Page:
No. The don't have nucleus. They are structured slightly differently. Look up prokaryote.
quote:
What gave encoding into the original generation?
Original polypeptide of random amino-acids? Look at evolutionofdna.com


RE: Personally
By lilhammer10 on 12/14/2012 3:17:31 PM , Rating: 1
Yes, we all understand how Empirical Evidence worshipers like you and "good" scientists view the world. You stare at the world around you and think "Holy cr@p! I wonder how all of these bazillions of atoms and the elements they compose magically came together in a perfect mix and evolved over millions of years, after millions of chance mutations to form something so complex!" While I shout "Hey dumb@ss! It's a Samsung and it dries your clothes!"

You strain to view the microscopic world under glass to build your little, un-provable theories and wet dreams you call science that you change every other day to suit the scenario. You like to pleasure yourself to the sound of your own voice and thoughts while every fiber of your very being just wants to vomit you out of itself if it only could. You are the definition of retarded. You see the world around you and witness the truth but couldn't grasp it if your life depended on it. Your prefer snake-oil to the simple truth and the stench of treacherous lies compared to honesty.

Oh yes, and I get that you simply like to inflame others.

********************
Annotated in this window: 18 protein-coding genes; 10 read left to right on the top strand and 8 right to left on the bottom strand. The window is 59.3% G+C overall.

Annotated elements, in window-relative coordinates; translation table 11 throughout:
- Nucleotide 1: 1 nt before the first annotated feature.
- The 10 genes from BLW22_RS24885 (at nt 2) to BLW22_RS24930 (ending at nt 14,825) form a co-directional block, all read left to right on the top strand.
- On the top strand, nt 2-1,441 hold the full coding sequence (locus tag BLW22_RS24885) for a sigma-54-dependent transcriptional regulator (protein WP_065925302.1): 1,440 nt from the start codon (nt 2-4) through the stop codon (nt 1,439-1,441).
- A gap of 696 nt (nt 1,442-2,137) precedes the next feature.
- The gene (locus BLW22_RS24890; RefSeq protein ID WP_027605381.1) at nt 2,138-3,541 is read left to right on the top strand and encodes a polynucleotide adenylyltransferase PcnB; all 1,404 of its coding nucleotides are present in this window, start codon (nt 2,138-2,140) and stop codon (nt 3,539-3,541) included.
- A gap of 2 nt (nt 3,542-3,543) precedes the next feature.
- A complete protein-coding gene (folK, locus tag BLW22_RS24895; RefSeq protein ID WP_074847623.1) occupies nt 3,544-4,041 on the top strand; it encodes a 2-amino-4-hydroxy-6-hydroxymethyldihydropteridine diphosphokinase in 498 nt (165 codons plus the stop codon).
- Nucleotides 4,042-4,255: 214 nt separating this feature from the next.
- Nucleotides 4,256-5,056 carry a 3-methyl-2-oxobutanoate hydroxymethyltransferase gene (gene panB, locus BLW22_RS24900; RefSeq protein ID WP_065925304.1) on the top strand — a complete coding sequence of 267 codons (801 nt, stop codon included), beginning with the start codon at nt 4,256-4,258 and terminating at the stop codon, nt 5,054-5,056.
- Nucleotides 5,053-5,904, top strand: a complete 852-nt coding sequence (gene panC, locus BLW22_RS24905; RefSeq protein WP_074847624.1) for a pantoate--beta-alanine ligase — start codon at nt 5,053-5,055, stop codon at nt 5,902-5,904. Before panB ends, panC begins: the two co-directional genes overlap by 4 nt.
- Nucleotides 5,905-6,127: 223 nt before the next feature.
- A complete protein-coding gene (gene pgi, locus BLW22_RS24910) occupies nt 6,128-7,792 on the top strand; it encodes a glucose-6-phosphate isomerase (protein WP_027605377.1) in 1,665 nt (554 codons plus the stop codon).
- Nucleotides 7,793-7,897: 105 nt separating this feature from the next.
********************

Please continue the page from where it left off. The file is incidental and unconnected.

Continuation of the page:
RE: Personally
By Asetha on 12/15/2012 1:03:31 AM , Rating: 2
quote:
Previous generations.


Question begging.


RE: Personally
By Ammohunt on 12/14/2012 11:31:10 AM , Rating: 4
quote:
Evolution + Big Bang + Quantum Physics + Relativity are Scientific Theories that can be proven, observed, and used to predict future outcomes.


Its interesting to me that such concrete firm beliefs in theory are not considered or describe as religion in our society.


RE: Personally
By JediJeb on 12/14/2012 5:55:27 PM , Rating: 1
It takes faith to believe in a theory or rather what a theory postulates such as the origin of the universe, yet those who hold such things as ultimate truth also tend to deny that they have any faith at all.


RE: Personally
By ingwe on 12/14/2012 1:55:01 PM , Rating: 3
quote:

Evolution + Big Bang + Quantum Physics + Relativity are Scientific Theories that can be proven, observed, and used to predict future outcomes.

Intelligent Design is a Belief. It explains nothing. It predicts nothing. It can't be proven. It can't even be observed (complexity exists but its existence means nothing by itself!). It has no mathematical laws or principles. It is simply not science.

By comparison, we know for a fact that Evolution occurred. You can walk into any natural history museum and touch fossils. We can even see it occur in real time.

As Stephen Hawking said, and was immediately damned for, the Universe does not need God. It's a self regulating, self sustaining bubble of space and energy. Anything beyond our Universe is meaningless because we could never observe it.


I am not quite sure where you got some of these ideas. Science is about two key ingredients: observation and theory. What you have listed, Evolution, The Big Bang, and Relativity are (as you correctly stated) theories. Anisotropies in the Cosmic Microwave Background, gravitational lensing, and red shifting are examples of observables. Understanding this is important because you CANNOT PROVE a theory. You can only disprove a theory. A theory is our best idea of how observations fit together. Observations are used to corroborate or invalidate theories. This is the very basis of science. To say that we know theories are true is totally antithetical to science. Science talks not in definites, but in likelihoods.